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Assessment of the waste-to-energy potential from Alberta’s food processing industry

  • Author(s) / Creator(s)
  • Alberta’s food processing industry is the second largest food waste producer after the household sector. Most of the waste currently produced from the food processing industry is landfilled. Decomposing landfill waste, moreover, emits greenhouse gases (GHG), which contribute to global warming. In this paper, we estimated the amount of food waste produced by Alberta’s food processing industry by developing a geographical information system (GIS)-based model with data from food processing companies in the province. The companies were selected such that all sizes, types, and geographic locations were considered. The information was gathered on the amount and characteristics of food waste, the location of the processing facilities, and the food waste disposal method and then the total amount of food waste generated in Alberta was estimated. In addition, GIS maps were created to show the distribution of food waste throughout the province and the availability intensity. Finally, we estimated the potential energy that could be produced in the form of biogas and electricity using Alberta’s food processing waste and mapped it as well. There is a potential to generate 852 GWh of electricity per year from Alberta’s food processing waste, which is about 1% of the province’s total electricity generation. This potential capacity could help in the development of waste-to-value-added facilities in Alberta.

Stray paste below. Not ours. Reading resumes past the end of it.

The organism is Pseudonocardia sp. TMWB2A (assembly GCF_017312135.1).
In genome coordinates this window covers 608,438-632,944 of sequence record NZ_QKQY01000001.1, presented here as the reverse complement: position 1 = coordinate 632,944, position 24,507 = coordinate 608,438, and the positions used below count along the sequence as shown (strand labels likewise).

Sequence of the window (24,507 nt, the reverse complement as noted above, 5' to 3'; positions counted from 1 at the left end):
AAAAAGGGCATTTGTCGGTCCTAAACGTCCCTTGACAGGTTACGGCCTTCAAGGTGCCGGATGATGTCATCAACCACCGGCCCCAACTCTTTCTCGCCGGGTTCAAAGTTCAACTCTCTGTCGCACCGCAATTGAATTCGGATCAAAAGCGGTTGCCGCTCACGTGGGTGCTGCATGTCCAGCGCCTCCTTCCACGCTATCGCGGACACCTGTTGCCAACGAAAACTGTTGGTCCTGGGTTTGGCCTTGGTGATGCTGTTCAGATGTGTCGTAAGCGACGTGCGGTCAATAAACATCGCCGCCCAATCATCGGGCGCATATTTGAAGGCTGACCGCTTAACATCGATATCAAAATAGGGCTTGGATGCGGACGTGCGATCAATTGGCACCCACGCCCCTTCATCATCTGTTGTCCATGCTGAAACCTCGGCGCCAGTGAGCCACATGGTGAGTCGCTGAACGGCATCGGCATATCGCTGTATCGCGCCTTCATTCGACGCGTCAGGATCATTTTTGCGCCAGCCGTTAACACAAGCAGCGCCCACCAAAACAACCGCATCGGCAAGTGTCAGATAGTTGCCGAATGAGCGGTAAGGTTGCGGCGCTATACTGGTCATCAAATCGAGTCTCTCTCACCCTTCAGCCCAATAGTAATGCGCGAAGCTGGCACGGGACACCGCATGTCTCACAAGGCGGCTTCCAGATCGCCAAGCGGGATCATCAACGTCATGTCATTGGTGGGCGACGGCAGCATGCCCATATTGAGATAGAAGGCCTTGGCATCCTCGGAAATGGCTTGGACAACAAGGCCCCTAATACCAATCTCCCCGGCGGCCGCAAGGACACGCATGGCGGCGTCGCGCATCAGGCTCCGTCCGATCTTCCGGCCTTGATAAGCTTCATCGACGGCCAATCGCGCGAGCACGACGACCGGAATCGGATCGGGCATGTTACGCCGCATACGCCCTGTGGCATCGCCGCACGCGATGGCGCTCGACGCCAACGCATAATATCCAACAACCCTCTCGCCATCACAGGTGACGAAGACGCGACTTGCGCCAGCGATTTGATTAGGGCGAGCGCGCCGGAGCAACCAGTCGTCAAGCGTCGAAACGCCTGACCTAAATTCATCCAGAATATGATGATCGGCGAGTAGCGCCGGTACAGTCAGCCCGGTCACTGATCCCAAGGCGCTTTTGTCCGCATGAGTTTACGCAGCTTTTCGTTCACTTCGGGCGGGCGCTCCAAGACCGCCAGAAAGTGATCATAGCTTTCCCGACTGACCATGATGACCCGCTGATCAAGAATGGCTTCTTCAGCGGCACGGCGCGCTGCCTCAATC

• Date created
    2017-01-01
  • Subjects / Keywords
  • Type of Item
    Article (Published)
  • DOI
    https://doi.org/10.7939/r3-xb9b-a631
  • License
    Attribution 4.0 International
  • Language
  • Citation for previous publication
    • Ullah, Mohammad, Bell, Jeff, Vaezi, Mahdi, & Kumar, Amit. (2017). Assessment of the waste-to-energy potential from Alberta’s food processing industry. Canadian Biosystems Engineering, 59, 8.1-8.9. https://doi.org/10.7451/CBE.2017.59.8.1
  • Link to related item
    https://doi.org/10.7451/CBE.2017.59.8.1